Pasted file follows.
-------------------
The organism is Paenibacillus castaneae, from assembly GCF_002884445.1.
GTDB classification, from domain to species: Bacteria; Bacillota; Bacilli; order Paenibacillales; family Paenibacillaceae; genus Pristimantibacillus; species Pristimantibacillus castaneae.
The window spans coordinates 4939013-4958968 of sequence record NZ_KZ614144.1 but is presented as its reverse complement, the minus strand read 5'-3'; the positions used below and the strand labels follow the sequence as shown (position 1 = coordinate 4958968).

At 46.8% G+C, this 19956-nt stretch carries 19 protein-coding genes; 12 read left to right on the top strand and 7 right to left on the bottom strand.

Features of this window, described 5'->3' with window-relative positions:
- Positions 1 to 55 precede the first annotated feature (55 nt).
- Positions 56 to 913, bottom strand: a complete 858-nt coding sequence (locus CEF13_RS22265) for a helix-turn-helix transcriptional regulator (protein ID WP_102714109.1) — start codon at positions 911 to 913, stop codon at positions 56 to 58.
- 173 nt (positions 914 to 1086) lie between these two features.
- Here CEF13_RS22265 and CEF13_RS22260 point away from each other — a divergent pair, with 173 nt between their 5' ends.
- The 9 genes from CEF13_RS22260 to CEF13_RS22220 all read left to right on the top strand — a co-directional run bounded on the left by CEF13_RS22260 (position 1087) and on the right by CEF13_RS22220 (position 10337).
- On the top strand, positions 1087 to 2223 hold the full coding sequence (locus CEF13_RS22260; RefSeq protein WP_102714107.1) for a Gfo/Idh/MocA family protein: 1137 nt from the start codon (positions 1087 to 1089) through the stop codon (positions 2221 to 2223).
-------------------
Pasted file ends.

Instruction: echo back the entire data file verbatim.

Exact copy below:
The organism is Paenibacillus castaneae, from assembly GCF_002884445.1.
GTDB classification, from domain to species: Bacteria; Bacillota; Bacilli; order Paenibacillales; family Paenibacillaceae; genus Pristimantibacillus; species Pristimantibacillus castaneae.
The window spans coordinates 4939013-4958968 of sequence record NZ_KZ614144.1 but is presented as its reverse complement, the minus strand read 5'-3'; the positions used below and the strand labels follow the sequence as shown (position 1 = coordinate 4958968).

At 46.8% G+C, this 19956-nt stretch carries 19 protein-coding genes; 12 read left to right on the top strand and 7 right to left on the bottom strand.

Features of this window, described 5'->3' with window-relative positions:
- Positions 1 to 55 precede the first annotated feature (55 nt).
- Positions 56 to 913, bottom strand: a complete 858-nt coding sequence (locus CEF13_RS22265) for a helix-turn-helix transcriptional regulator (protein ID WP_102714109.1) — start codon at positions 911 to 913, stop codon at positions 56 to 58.
- 173 nt (positions 914 to 1086) lie between these two features.
- Here CEF13_RS22265 and CEF13_RS22260 point away from each other — a divergent pair, with 173 nt between their 5' ends.
- The 9 genes from CEF13_RS22260 to CEF13_RS22220 all read left to right on the top strand — a co-directional run bounded on the left by CEF13_RS22260 (position 1087) and on the right by CEF13_RS22220 (position 10337).
- On the top strand, positions 1087 to 2223 hold the full coding sequence (locus CEF13_RS22260; RefSeq protein WP_102714107.1) for a Gfo/Idh/MocA family protein: 1137 nt from the start codon (positions 1087 to 1089) through the stop codon (positions 2221 to 2223).